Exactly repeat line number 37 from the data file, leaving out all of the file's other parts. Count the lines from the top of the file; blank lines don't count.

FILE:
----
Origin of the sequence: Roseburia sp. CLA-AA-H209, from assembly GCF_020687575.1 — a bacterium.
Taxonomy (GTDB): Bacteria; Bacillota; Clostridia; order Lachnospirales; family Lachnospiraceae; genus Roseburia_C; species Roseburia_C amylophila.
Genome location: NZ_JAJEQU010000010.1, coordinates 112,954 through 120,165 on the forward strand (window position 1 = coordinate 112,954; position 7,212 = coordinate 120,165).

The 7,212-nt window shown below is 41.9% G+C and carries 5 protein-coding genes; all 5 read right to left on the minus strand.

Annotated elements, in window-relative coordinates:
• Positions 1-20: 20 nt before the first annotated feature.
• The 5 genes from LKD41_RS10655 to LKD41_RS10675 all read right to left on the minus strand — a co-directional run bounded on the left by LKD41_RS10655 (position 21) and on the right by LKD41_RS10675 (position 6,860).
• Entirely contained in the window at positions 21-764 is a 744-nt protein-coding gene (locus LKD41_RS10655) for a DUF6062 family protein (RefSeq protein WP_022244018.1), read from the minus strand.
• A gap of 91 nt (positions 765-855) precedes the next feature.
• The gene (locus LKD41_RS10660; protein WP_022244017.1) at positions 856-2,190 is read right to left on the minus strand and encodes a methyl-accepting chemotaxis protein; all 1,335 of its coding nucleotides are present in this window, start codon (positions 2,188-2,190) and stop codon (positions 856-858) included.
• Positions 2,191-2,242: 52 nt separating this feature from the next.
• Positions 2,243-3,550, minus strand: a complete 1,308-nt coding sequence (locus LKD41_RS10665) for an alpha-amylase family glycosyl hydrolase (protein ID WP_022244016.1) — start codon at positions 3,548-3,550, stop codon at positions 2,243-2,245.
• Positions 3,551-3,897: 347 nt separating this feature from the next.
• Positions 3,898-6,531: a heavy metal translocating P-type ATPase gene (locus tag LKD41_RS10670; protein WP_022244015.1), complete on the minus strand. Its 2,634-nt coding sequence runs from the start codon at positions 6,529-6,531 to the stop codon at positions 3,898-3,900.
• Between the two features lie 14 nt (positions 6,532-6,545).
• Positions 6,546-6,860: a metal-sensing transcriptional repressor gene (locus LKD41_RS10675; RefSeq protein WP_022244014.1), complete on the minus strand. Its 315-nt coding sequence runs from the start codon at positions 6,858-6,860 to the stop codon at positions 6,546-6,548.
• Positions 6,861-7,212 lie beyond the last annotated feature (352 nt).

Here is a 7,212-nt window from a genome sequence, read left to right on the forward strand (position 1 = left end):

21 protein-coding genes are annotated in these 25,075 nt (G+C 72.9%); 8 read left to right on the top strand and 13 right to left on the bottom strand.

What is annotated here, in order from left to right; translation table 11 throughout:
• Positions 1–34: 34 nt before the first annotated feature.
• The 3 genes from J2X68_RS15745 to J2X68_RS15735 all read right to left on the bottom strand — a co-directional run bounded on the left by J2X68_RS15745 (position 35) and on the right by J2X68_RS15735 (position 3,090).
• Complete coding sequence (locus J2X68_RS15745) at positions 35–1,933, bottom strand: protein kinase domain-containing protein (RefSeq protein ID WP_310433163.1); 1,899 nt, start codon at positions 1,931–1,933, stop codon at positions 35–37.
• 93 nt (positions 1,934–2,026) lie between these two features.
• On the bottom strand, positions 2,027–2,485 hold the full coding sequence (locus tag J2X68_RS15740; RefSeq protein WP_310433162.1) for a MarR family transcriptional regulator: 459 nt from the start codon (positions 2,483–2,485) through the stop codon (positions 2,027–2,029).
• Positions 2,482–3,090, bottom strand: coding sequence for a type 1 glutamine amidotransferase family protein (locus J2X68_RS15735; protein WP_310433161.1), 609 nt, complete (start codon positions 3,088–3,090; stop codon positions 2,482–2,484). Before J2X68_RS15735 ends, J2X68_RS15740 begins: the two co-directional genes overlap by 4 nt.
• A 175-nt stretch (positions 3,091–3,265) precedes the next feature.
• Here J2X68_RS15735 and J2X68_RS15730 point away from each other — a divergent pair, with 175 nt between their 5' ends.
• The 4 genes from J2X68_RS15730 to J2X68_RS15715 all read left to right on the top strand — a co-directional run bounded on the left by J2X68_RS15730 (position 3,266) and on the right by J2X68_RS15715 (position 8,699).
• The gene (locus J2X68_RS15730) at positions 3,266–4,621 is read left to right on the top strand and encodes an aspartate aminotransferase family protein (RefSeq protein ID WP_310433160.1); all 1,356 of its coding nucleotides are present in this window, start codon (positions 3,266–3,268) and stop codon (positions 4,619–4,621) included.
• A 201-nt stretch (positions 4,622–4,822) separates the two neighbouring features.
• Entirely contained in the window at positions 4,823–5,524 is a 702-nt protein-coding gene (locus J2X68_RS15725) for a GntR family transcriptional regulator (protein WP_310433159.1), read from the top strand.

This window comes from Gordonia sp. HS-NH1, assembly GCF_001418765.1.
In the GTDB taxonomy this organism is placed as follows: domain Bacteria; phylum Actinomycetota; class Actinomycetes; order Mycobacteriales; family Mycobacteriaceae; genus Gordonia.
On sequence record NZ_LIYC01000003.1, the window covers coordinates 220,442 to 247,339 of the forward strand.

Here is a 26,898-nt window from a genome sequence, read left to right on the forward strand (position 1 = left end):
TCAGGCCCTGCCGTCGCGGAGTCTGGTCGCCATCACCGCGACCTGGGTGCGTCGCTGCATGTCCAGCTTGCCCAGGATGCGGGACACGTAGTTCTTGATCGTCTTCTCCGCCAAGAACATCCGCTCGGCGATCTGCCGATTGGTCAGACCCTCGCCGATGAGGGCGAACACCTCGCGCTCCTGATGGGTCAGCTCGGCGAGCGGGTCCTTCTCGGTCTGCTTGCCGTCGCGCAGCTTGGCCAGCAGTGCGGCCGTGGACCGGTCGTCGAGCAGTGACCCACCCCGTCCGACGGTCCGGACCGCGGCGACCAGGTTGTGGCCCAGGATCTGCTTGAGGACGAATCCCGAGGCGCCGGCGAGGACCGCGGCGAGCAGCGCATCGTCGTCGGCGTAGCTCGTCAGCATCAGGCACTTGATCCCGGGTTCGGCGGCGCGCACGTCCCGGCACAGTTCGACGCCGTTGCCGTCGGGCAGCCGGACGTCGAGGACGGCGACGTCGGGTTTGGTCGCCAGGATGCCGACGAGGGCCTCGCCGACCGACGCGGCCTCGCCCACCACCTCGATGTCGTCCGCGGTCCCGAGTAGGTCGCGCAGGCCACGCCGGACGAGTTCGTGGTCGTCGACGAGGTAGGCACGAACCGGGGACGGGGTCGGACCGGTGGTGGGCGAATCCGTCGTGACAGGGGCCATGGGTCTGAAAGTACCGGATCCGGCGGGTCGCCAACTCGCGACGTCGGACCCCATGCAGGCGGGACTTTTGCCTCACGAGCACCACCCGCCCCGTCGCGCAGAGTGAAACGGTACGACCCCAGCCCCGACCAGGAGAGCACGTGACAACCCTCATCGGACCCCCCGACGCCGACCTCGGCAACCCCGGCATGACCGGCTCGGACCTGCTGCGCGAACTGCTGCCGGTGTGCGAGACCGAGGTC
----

TCAGGCCCTGCCGTCGCGGAGTCTGGTCGCCATCACCGCGACCTGGGTGCGTCGCTGCATGTCCAGCTTGCCCAGGATGCGGGACACGTAGTTCTTGATCGTCTTCTCCGCCAAGAACATCCGCTCGGCGATCTGCCGATTGGTCAGACCCTCGCCGATGAGGGCGAACACCTCGCGCTCCTGATGGGTCAGCTCGGCGAGCGGGTCCTTCTCGGTCTGCTTGCCGTCGCGCAGCTTGGCCAGCAGTGCGGCCGTGGACCGGTCGTCGAGCAGTGACCCACCCCGTCCGACGGTCCGGACCGCGGCGACCAGGTTGTGGCCCAGGATCTGCTTGAGGACGAATCCCGAGGCGCCGGCGAGGACCGCGGCGAGCAGCGCATCGTCGTCGGCGTAGCTCGTCAGCATCAGGCACTTGATCCCGGGTTCGGCGGCGCGCACGTCCCGGCACAGTTCGACGCCGTTGCCGTCGGGCAGCCGGACGTCGAGGACGGCGACGTCGGGTTTGGTCGCCAGGATGCCGACGAGGGCCTCGCCGACCGACGCGGCCTCGCCCACCACCTCGATGTCGTCCGCGGTCCCGAGTAGGTCGCGCAGGCCACGCCGGACGAGTTCGTGGTCGTCGACGAGGTAGGCACGAACCGGGGACGGGGTCGGACCGGTGGTGGGCGAATCCGTCGTGACAGGGGCCATGGGTCTGAAAGTACCGGATCCGGCGGGTCGCCAACTCGCGACGTCGGACCCCATGCAGGCGGGACTTTTGCCTCACGAGCACCACCCGCCCCGTCGCGCAGAGTGAAACGGTACGACCCCAGCCCCGACCAGGAGAGCACGTGACAACCCTCATCGGACCCCCCGACGCCGACCTCGGCAACCCCGGCATGACCGGCTCGGACCTGCTGCGCGAACTGCTGCCGGTGTGCGAGACCGAGGTC